Daisy was all in a tiff after torching Mr. Mason's chances of remaining on his current farm, both blaming herself and cursing the system that would allow for an old man to be evicted from the farm he'd tended for years.

Which is a totally fair assessment. That said, I could not possibly be less interested in a re-tread of "Daisy gets educated," even if it involved Mr. Molesley, whom I adore. (Give Molesley a romantic storyline with Baxter, you fools!!)

I do not care to see Daisy as a burgeoning Sarah Bunting-style activist. It feels very forced to have Daisy fill that role; it's just not who she is, in the slightest.

Between meddling in the Carson/Hughes wedding and meddling in Edith's parenting of Marigold, Mary did some good meddling. She grabbed the reins of Anna's infertility storyline and steered her towards a seemingly simple solution.

For that I can only say: bless you, Lady Mary. As I'd mentioned in my review of Downton Abbey Season 6 Episode 1, there was nothing more aggravating than listening to Anna weep and apologize profusely to Bates for not being able to bear him a child.

It got worse. This time around, there was more completely understandable weeping, but on top of that, Anna dismissed the idea of adoption because Bates "is tribal [...] and no substitute will do." What?!

I understand that Anna's mentality and behavior is apropos of the time, but it is seriously infuriating to witness. The show could just as easily have had Anna be distraught over her inability to bear children on her own account. I truly do not understand the reasoning for Anna's grief to be all about Bates.

Thankfully (see: bless you, Lady Mary), it looks like we won't need to deal with this for very much longer. Mary convinced Anna to see the doctor that cured Mary's infertility in a snap back in Downton Abbey Season 3.

That miracle doctor determined that Anna had an "incompetent cervix" but that a simple stitch would allow her to bear a child to term. Woohoo! No more Bates drama, right? Please? (My fingers are duly crossed.)

Meanwhile, the older upstairs folks' drama of the season seems to be revolving around the hospital. Part of me was hoping that this would be a brief arc (because it's boring), but it looks like it's going to be around for the long haul.

In one corner we have Violet and Dr. Clarkson, fighting to keep things just as they are, refusing to merge with the larger hospital. Cousin Isobel, Cora, and Lord Merton are in the opposite corner, pulling for the merger to go through because better funding, better machinery, and access to more sophisticated surgeons will be better for the townspeople (duh).

If you can't say anything helpful, Robert, please be silent.


Robert, on principle and because he's a little bit scared of his mom, refused to get involved. Like I said, this hospital business is going to take a while to resolve, seems like.

Finally, we have Thomas, who is apparently the designated whipping boy of the season now that the Bates family is out of the woods.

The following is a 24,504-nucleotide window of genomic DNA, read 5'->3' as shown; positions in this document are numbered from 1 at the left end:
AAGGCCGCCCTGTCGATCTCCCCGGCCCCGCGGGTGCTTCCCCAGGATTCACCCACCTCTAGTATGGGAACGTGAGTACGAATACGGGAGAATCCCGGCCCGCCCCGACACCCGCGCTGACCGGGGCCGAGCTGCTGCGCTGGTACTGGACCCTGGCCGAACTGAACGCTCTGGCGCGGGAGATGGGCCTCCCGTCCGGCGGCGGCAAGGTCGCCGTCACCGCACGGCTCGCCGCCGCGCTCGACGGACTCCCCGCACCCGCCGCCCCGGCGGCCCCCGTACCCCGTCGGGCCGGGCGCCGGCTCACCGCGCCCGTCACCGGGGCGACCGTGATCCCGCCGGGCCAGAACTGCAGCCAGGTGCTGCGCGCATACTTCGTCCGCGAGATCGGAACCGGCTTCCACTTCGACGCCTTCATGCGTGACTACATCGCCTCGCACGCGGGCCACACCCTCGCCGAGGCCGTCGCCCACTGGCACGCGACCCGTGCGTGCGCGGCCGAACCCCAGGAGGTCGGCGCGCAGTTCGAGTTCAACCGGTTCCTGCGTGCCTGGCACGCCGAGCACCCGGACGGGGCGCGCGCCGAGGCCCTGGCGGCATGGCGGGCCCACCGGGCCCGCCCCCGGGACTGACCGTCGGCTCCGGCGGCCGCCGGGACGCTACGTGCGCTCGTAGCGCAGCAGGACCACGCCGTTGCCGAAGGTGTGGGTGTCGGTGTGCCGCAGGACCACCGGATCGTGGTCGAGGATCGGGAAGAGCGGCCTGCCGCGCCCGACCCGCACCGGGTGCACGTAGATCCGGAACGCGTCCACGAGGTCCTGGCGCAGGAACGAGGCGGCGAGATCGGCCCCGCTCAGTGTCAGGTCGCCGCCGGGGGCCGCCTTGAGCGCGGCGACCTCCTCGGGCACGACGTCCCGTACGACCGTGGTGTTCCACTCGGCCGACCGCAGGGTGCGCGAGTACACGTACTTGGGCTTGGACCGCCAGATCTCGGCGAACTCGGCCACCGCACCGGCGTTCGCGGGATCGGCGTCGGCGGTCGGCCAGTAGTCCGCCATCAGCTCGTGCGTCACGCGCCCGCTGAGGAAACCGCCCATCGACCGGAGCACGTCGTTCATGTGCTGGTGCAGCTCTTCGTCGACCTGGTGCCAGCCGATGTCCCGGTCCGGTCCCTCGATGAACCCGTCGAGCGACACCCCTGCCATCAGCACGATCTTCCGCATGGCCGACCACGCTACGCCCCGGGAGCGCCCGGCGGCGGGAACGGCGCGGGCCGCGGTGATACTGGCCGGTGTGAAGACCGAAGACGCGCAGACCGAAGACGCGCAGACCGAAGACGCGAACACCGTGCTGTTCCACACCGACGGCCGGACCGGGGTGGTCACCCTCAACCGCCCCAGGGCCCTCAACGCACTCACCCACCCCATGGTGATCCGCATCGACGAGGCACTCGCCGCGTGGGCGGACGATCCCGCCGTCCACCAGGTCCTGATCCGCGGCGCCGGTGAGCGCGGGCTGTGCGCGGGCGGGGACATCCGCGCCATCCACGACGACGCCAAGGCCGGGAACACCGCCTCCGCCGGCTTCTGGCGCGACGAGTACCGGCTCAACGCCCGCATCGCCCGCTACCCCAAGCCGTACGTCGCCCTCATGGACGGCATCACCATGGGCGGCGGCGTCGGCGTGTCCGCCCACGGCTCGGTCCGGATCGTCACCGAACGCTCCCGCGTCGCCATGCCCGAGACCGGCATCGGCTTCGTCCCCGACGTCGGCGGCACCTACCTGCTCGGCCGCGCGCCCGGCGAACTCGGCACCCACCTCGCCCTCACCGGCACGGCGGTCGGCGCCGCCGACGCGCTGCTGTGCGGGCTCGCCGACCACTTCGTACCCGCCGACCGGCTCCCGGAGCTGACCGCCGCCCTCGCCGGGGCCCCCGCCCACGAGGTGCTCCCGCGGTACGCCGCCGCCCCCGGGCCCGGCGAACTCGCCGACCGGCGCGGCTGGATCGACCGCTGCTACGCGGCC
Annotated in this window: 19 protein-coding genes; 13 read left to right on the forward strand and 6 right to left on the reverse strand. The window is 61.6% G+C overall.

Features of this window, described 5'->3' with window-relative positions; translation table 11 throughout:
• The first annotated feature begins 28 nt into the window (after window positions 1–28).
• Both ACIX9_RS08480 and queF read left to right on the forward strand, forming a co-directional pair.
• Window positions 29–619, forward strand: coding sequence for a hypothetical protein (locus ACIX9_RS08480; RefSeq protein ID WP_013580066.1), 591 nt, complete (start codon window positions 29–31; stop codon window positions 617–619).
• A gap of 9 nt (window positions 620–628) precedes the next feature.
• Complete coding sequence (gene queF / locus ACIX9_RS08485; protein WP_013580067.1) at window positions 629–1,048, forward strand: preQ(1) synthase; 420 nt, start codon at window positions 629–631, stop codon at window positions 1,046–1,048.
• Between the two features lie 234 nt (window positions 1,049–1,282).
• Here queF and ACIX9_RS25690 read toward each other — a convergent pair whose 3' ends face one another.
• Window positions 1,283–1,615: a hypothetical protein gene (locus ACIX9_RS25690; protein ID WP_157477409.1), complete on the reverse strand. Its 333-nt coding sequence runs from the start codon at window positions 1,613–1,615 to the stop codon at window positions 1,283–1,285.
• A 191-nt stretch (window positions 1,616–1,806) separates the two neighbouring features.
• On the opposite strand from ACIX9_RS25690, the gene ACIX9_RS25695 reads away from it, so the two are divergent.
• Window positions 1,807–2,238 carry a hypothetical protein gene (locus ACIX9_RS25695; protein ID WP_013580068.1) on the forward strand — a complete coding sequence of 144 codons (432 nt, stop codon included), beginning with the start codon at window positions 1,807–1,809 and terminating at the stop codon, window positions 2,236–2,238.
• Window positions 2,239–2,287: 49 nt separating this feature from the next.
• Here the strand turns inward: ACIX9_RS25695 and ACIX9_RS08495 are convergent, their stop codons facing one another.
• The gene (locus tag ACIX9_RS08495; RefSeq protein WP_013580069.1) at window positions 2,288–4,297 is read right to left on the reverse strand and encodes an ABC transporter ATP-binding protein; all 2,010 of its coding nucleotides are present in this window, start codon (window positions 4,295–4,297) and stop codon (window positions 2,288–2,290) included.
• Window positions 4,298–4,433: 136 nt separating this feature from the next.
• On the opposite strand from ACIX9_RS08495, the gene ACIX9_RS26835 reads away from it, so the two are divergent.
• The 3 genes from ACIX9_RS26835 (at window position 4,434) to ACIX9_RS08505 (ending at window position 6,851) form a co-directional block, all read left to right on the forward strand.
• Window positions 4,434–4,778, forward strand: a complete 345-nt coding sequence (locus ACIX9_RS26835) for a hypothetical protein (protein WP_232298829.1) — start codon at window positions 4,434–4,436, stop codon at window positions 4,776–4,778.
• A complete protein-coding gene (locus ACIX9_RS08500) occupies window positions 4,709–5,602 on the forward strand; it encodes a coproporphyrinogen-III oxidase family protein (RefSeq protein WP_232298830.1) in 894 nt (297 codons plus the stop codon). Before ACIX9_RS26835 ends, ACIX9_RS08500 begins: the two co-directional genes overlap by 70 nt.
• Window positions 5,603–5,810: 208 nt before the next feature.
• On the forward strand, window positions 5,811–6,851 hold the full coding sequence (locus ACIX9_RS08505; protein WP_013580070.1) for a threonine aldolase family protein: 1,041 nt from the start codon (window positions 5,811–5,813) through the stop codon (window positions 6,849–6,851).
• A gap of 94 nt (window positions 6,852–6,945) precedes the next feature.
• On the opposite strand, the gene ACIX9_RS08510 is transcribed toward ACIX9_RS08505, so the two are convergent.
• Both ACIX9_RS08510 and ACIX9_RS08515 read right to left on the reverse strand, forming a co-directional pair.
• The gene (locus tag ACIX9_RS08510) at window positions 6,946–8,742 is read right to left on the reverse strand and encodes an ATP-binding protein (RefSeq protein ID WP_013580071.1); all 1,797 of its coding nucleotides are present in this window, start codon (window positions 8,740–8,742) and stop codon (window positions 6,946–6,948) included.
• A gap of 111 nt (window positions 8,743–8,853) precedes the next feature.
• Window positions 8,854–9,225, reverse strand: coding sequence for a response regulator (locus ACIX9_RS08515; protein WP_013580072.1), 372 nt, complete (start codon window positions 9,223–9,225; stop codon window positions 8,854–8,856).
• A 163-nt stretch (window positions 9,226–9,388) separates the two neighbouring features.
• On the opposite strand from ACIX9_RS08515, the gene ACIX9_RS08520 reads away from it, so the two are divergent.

Carson's cruelty towards Thomas seems to have sprung up out of nowhere and serves little purpose. Thomas senses the rest of the staff being chilly towards him and that they are turning new guy Andy against him.

Unlike the Jimmy situation, it really does seem like Thomas just wants a friend in Andy so I can't help but feel badly for Thomas. He's lonely and he still looks a little haggard from all that drug use in Downton Abbey Season 5.

This is also just a terrible, useless storyline for Thomas to get saddled with, relegated to the sidelines. Thomas used to be such an interesting, complicated character. Seeing him reduced to the resident sad sack is irritating.

Other thoughts:

  • Mary's idea that Rose must be pregnant was quite the leap (adding "2 and 2 to get 53," indeed) but let's be real – she's probably right, much as poor Edith would hate Mary being right.
  • "Let me discuss it with our pigman." It's Mary lines like this that I'll sorely miss once Downton takes its final bow.
  • Mary's "But how will we get home?" after Marigold's kidnapping scare was grade-A obnoxious Mary. That was just awful.
  • If Lord Merton and Cousin Isobel don't get together before the show is over, I'm going to riot.
  • Speaking of getting together – the show is basically devoid of romance at the moment (Hughes/Carson wedding bickering doesn't count), and I'm really starting to feel it. We need some furtive, longing glances up in the abbey, stat.

What did you think of the second episode of the season? Is the final chapter of Downton shaping up to be a good one, or a let down? You can watch Downton Abbey online here at TV Fanatic to catch up on anything you may have missed!

602 Review

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Caralynn Lippo is a staff writer for TV Fanatic. Follow her on Twitter.

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Downton Abbey Season 6 Episode 2 Quotes

I just don't want to be a servant on my wedding day. Is that so wrong?

Mrs. Hughes

If you can't say anything helpful, Robert, please be silent.